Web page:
How to Protest Without Blocking Traffic

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Also without littering or stupid hats:

(moar)

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FACEBOOK: Nike

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I have decided to boycott Nike.

Now, I don’t actually understand any of the controversy surrounding athletes kneeling during the Pledge.  Granted, I was the kid who refused to say the Pledge on the grounds that the Pledge of Allegiance was for commies, and apart from a few dead Yankees, the only athletes I can actually name appeared in Space Jam.

But I am boycotting Nike nevertheless, because: ableist microaggression.

Some of you may be wondering if I’ve ever even owned a pair of Nikes, because the only shoes you’ve ever seen me in are boots and (long ago) freakishly-high heels.

The answer is yes; I have favored Nike running shoes since I was a wee lad.

I wear them for running.  And only for running.

The reason for my patronage should be fairly obvious to anyone who has ever taken the time to carefully scrutinize my bare feet: I have a narrow heel.  Also mutant toes, according to a certain someone who needn’t be named.**  And Nike running shoes are an excellent choice for anyone with a narrow heel (and mutant toes).

Also, ‘νίκη’ is the Greek word for ‘victory’, which is what turned me on to the brand in the first place. 🏛

I became positively fixated on Nike in high school, following the launch of their Property of No One ad campaign.  I thought it was freakin’ godly to wear shirts that read, “property of no one”, followed by the Nike swoosh.  You can see sixteen-year-old me in one of my Nike shirts here: #########

But I digress.  The point of this post was to announce that I will not be buying any more Nike running shoes to wear when I go running.

Nor will I be running in the Nike running shoes I believe lie buried somewhere in the back of my closet.  But I have no plans to burn them either, because that would require me to leave Indoors.

I ask that you all support my personal vendetta against Nike by refusing — REFUSING, I say — to buy me any Nike running shoes.  Even if it means sacrificing everything.

(Note: It probably won’t cost you anything.)


** [My Best Friend]

More Facebook Censorship

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I’d posted a link to my 9/11 entry because I knew the Facebook mods weren’t about to let any talk of terrorism stand — wouldn’t want to trigger any supporters of radical Islam on September 11th, now would we?

But I wasn’t really expecting them to go after the comments.  Not just mine, even:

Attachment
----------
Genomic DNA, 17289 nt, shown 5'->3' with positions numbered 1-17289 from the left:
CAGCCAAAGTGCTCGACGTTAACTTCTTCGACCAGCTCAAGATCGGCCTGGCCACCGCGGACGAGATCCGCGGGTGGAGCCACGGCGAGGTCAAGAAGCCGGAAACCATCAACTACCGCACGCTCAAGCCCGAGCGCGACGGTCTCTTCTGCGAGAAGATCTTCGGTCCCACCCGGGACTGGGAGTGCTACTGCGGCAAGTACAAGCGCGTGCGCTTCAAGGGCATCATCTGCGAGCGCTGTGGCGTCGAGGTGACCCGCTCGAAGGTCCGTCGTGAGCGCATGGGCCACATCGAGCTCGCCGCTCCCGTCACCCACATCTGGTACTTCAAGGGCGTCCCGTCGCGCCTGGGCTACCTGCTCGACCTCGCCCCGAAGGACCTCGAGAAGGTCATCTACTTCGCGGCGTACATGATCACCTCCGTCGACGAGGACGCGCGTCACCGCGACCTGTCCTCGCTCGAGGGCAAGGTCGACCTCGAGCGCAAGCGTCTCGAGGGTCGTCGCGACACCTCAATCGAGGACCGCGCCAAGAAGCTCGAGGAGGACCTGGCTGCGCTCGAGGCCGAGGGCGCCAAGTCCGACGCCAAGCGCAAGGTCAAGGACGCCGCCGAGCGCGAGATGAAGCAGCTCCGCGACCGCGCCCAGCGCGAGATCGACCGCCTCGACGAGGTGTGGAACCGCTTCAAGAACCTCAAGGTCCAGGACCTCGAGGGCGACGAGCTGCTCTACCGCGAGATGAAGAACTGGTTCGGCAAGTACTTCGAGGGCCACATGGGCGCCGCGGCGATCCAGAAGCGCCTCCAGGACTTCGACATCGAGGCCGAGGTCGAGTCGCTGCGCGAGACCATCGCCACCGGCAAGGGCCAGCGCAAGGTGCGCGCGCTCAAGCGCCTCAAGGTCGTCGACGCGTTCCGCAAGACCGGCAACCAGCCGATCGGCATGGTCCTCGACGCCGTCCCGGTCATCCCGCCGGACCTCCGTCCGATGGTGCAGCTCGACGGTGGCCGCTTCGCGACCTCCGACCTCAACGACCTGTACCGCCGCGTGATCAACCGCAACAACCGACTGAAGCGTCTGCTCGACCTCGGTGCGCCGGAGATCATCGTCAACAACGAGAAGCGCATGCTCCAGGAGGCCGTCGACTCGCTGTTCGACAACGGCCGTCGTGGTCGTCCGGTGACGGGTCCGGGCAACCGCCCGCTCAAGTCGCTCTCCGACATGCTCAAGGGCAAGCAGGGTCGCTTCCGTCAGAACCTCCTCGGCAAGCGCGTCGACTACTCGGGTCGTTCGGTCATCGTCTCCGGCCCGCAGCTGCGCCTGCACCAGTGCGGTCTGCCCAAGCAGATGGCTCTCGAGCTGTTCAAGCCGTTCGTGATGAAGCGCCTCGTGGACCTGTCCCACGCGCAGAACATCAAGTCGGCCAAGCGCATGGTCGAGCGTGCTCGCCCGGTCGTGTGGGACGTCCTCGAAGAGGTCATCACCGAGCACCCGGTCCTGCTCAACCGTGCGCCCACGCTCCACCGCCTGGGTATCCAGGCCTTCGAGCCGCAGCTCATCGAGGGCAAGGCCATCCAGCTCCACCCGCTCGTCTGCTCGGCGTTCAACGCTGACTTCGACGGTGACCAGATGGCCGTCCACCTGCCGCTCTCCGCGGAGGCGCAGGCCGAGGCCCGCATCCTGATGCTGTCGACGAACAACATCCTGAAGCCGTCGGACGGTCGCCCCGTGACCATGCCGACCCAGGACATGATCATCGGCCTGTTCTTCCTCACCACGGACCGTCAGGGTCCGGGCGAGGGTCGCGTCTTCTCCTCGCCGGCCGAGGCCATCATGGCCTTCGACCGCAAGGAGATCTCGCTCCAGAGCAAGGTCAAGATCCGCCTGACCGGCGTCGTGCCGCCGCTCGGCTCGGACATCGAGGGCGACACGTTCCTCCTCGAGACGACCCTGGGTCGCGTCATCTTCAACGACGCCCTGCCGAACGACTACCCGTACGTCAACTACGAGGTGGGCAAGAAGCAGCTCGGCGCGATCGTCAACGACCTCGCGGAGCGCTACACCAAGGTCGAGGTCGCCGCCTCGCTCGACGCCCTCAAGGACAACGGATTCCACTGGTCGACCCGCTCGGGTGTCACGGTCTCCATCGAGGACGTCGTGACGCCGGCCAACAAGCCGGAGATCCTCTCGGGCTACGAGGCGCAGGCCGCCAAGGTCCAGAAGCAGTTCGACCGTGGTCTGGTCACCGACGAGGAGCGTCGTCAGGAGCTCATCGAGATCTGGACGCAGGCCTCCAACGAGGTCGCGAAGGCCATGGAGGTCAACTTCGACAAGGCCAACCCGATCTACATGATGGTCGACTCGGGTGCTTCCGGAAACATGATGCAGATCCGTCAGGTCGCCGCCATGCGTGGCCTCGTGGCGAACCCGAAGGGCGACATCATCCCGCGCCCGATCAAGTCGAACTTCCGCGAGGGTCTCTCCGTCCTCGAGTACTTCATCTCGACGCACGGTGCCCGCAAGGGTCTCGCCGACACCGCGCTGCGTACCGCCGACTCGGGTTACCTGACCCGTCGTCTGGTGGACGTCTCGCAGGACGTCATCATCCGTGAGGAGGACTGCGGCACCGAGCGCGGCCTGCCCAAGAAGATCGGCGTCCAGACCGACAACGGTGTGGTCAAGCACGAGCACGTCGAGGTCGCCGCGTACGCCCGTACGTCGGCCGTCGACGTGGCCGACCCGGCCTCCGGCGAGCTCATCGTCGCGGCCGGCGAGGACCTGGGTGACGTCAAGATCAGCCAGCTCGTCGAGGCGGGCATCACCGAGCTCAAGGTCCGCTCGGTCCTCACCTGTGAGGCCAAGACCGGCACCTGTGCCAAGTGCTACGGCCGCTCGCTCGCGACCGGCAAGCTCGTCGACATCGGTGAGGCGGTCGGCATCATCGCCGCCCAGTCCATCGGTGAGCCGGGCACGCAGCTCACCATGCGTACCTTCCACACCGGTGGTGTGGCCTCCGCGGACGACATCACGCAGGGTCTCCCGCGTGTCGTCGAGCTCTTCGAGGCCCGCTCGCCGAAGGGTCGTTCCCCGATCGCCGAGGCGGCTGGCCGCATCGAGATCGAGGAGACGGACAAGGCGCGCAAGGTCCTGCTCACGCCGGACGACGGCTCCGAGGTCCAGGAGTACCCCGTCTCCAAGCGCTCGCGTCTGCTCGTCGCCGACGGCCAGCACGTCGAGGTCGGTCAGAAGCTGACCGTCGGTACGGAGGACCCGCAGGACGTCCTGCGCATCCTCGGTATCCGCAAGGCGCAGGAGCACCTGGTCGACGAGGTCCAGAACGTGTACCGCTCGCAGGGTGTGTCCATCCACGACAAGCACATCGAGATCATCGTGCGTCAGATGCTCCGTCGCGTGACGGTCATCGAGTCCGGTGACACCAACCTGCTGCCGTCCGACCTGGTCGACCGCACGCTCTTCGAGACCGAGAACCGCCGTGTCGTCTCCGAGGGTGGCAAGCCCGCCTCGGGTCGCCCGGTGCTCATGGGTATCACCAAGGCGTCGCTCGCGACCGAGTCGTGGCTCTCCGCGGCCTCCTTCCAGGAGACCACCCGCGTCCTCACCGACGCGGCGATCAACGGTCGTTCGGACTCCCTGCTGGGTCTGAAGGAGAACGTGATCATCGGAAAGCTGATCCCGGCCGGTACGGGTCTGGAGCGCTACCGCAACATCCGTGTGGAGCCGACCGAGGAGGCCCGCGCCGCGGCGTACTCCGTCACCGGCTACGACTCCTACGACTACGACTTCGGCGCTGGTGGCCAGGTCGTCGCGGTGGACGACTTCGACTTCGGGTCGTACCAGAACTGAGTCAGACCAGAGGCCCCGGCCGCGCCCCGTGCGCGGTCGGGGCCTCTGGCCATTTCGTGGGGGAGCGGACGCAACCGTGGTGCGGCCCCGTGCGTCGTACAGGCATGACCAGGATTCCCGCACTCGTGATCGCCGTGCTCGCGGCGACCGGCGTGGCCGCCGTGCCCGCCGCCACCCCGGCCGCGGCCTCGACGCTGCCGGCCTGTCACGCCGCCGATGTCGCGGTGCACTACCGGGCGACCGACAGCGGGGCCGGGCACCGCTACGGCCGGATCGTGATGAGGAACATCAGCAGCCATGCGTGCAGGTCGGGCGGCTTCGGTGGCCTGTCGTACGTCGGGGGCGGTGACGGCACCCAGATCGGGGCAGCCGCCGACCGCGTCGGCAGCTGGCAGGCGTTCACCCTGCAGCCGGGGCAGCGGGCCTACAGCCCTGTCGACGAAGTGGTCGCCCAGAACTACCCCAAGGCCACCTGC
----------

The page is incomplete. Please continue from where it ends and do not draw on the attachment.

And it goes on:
A friend of mine left that response, and I’d gotten in the habit of taking screen shots after Facebook began its discriminatory campaign of forbidding Russian bots the freedom of visual expression.  (Which is incredibly racist, by the way.)

I replied to my friend in two installments.  I’ve gone ahead and spliced them together and inserted the urls as hyperlinks, rather than attachments:

Fewer religious duties would go a long way toward establishing an interplanetary market and make some of that Martian spirituality Bradbury and Heinlein waxed so fondly about accessible to the average middle-class Earthling.

Unfortunately, I do not see this happening any time soon. Those who promote the economics of Islamic mercantilism have successfully lobbied for a fatwa again Martian emigration, and recent polls have shown that there are still Christians who do not believe in space.

Which is a damned shame, considering that the Price Wars between the Jews and the Sith have made interplanetary travel cheaper than ever.

Not that this means anything to the Sikhs, because they never seem to make it past TSA. 🤷‍♀️

Oh, and from what I understand, the Buddhists have filed a class-action lawsuit against Science, alleging Science to be riddled with fat-shaming and ableist microaggressions.

As a cripple, I hope they win.

Facebook soon flagged all three comments for review, making them invisible, though it still showed that three comments had been left on the post.  I checked my Facebook history, and all traces of my comments had been removed from there as well.

Fortunately, I never type anything lengthy directly into Facebook, but instead copy and paste from my Note app.  So reposting would be fairly simple — or so I thought:

I eventually realized that in order to repost, I’d need to change a couple of punctuation marks.

After successfully reposting both comments, I followed up with a message to the Facebook mods:

I should note that the three original comments briefly reappeared this morning, only to be deleted a short time later.  As of right now, my two reposts and one friendly invitation to social media censors remain untouched.